Best of the Web: Reactions To Ghana's Plan To Remove English as a Medium of Instruction in Schools

This is a late post but hey, better late than never. A while ago, it was reported that Ghana plans to remove English as a medium of instruction in schools.

According to Ghanaweb, Ghana's Minister of Education, Prof. Jane Naana Opoku Agyemang was at the Shared Prosperity on Forum where she laid the blame mostly on the inability of the educated working class to develop the nation to the language used in teaching them in schools. She emphasised how determined she was to push through the language policy at the highest level so that pupils can be taught in their mother tongue. She expressed confidence in that removing English as the medium of instruction would “change this country”.

 The minister’s statement reportedly elicited loud cheers from the audience. The change in language policy has been up for discussion for some time but has never been aggressively pursued.  Naturally, the statement sparked dialogue on top of receiving loud cheers and mixed views. Upon hearing the news, I took to twitter where I shared the good news (whichever way you may view it).

  The tweet
The optimists

Those who beg to differ

These are just some of the many views people shared. Of course there was bound to be mixed reactions however, what Ghana is trying to do is to preserve indigenous languages; something we as Africans should be doing already. English is a colonial language that we happen to use by default or should I say by force. Ideally speaking, removing English as a medium of instruction in schools is a brilliant idea as it makes way for the development of local languages however, realistically, this is no child's play. It is a huge step therefore execution is paramount in realizing this plan. This had me think, imagine Africa with a common language and currency?!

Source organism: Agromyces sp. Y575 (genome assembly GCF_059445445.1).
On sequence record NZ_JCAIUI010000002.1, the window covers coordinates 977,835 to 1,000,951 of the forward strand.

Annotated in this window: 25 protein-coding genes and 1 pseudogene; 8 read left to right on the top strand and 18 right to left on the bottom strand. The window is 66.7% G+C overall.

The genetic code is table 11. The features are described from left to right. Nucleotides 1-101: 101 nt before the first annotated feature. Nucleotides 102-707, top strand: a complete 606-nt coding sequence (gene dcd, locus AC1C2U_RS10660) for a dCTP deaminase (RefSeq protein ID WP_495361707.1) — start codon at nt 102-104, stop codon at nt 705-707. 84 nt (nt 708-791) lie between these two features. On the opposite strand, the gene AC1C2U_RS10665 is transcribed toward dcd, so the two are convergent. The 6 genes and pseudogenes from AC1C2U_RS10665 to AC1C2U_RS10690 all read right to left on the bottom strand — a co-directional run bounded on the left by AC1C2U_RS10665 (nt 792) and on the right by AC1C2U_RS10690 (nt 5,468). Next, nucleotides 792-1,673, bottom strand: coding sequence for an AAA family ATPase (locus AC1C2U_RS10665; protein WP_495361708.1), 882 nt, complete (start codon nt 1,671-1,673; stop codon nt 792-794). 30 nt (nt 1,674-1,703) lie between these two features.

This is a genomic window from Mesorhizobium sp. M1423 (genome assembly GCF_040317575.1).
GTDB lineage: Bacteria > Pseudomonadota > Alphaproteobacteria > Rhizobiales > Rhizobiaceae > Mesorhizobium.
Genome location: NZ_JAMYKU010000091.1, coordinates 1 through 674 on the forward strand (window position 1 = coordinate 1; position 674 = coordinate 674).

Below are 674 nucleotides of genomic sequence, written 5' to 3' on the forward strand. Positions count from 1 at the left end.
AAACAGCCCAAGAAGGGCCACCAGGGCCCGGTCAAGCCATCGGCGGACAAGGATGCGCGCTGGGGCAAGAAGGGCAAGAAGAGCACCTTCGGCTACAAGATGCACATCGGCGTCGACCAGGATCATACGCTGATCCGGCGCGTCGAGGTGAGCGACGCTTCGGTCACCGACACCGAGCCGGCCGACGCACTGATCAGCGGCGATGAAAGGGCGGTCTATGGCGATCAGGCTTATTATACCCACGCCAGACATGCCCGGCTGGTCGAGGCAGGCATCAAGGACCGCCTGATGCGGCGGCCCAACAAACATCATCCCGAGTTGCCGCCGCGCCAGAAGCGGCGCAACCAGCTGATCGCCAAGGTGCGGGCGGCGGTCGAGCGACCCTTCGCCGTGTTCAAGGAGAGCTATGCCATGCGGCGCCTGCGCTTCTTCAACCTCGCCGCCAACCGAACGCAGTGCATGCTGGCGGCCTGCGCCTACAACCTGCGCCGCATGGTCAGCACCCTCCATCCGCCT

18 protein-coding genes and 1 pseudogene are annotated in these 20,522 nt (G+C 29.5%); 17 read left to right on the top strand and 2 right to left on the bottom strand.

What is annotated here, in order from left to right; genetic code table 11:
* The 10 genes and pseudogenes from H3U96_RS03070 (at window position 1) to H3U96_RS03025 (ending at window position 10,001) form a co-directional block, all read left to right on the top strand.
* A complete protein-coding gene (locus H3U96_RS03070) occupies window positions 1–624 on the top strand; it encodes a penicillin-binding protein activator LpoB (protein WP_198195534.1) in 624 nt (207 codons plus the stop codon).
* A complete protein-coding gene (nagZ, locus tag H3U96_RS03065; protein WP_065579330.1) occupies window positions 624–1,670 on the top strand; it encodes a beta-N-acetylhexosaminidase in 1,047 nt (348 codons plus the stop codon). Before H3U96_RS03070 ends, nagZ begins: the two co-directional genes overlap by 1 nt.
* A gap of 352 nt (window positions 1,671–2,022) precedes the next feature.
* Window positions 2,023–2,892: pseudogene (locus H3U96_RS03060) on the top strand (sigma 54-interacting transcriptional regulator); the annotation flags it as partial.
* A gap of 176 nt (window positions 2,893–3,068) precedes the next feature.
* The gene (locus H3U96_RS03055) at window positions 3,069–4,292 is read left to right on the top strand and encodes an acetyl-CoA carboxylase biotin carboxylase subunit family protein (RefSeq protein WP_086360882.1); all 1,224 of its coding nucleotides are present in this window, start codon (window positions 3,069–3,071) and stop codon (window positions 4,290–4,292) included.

What's your take on Ghana's stance? Should they go ahead with the plan or not? And if they do, will that set a trend for #EnglishMustFallInAfrica? (Seeing as they were the first African state to gain independence hence a catalyst for other African countries; could this be another influential move?)
Powered by Blogger.